Regardless, the stills were never meant to become public discussion. I was just sharing them with Heath the HD10 I'm working with is his, and since we are in the middle of working on a project together.

I'm doing these "tests" for a few reasons. One, Heath and I are in pre-pro on a short film that we will be shooting later this month. And our idea was to shoot with his HD10. So, as part of my "preparation" Heath graciously offered me the use of his HD10 to test and become familar with prior to shooting so that both he and I could get the most out this camera possible. Two, as a DP and D.I.T. I am always eager to learn the new tools that are or may become available to me to practice and perform my career. And three, as a DP and D.I.T., I must be familiar with the available tools to responsibly report to producers and directors what is and is not suitable for a particular production. And by putting a new tool, such as the HD10, next to a tool that I am already familiar with, like the HDC27F Varicam or the DVX100, I can get an idea of where the performance of the new tool is falling.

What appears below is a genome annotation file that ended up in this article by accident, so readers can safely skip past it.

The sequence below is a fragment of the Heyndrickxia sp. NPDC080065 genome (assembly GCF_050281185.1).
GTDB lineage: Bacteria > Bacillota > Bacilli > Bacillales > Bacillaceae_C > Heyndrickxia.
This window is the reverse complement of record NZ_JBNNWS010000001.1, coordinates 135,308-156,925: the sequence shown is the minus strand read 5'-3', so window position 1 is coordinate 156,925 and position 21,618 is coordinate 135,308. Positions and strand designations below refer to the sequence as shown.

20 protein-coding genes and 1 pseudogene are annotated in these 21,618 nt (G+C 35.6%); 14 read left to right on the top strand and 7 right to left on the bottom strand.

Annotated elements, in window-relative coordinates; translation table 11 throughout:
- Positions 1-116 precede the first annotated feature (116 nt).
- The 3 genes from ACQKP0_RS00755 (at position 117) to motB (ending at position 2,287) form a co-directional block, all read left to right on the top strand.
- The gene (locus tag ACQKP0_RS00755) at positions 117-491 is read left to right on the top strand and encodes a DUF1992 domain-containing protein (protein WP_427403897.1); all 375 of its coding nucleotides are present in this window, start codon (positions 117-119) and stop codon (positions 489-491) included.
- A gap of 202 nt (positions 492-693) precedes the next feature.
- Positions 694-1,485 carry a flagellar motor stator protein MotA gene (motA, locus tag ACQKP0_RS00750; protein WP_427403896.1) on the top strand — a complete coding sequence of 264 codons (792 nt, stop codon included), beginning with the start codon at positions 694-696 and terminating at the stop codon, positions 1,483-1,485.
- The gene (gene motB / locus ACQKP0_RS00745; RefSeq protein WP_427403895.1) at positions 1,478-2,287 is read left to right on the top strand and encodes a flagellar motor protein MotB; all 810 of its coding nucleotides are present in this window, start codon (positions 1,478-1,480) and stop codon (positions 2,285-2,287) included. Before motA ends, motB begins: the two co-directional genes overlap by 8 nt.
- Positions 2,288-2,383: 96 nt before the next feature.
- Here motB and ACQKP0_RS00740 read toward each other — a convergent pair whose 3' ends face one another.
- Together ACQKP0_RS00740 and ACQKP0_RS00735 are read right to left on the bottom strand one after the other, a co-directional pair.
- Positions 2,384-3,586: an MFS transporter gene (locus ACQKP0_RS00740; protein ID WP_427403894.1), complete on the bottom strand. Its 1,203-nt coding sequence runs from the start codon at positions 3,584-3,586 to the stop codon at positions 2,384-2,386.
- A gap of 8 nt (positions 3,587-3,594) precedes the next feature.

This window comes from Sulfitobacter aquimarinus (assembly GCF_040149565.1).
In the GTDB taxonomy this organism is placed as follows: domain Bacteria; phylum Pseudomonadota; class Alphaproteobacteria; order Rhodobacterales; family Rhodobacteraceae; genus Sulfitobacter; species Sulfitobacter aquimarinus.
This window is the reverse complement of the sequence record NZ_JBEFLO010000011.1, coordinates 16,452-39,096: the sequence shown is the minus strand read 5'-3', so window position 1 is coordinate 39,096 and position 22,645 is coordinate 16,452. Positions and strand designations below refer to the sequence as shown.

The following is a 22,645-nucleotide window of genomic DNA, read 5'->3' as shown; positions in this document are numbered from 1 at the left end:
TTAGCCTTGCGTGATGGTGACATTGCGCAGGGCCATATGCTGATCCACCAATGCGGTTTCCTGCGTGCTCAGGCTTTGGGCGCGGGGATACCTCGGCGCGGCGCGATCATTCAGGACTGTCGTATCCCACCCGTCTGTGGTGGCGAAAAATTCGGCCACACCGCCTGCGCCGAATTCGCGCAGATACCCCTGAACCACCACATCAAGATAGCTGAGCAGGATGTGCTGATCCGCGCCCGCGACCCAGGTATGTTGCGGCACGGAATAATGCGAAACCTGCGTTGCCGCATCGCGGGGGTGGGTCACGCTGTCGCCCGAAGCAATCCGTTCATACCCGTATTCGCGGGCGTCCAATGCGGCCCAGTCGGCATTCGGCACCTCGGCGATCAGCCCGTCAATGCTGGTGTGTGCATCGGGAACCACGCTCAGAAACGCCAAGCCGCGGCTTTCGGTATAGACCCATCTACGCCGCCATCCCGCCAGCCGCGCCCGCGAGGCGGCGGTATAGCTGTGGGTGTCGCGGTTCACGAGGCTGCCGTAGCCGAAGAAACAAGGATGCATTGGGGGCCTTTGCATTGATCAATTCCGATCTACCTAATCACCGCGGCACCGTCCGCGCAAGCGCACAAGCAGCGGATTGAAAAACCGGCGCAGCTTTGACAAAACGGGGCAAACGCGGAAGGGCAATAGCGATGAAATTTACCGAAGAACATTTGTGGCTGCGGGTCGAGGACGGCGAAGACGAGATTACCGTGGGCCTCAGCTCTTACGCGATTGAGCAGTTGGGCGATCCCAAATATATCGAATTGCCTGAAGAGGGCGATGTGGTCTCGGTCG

And I'm sorry to report, that to my eye, the HD10's resolution isn't making it look anymore in focus than it is or isn't.
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Old December 6th, 2003, 12:31 AM   #45
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Hey Jon,

Thanks for sharing your info. In my experience with the HD1 (not HD10), it is glaringly sharper than the DVX. Not in a pleasing way, mind you, I still find the DVX picture more pleasing in every other way short of resolution, but in resolution it looks like there's just no contest, the HD of the HD1 is way, way sharper than the DVX.

I posted a comparison clip that we shot side-by-side (so the framing isn't quite identical, but we had a time-code slate in the shot that shows they were shot simultaneously) and the difference is startling, especially considering that this is down-rezzed to SD!

The clip is at:
http://66.78.26.9/~fiercely/DVXvsJVC/DVXvsJVC.avi

Seeing what you're talking about makes me seriously question whether the over-sharpness of the HD1 is now just in fact the oft-reviled "edge enhancement" gone wild. I haven't had a chance to compare against the HD10. In the clip above, sharpening on the DVX was turned all the way down. Next time we have both cameras together, I'll try jacking up the DVX's edge enhancement to the max and see how it compares.

Take a look at that clip (it's a pretty big download) and then see how that compares to the results you're getting. I haven't heard from anyone else who's put the cameras side-by-side, so it's very interesting to get your take on things!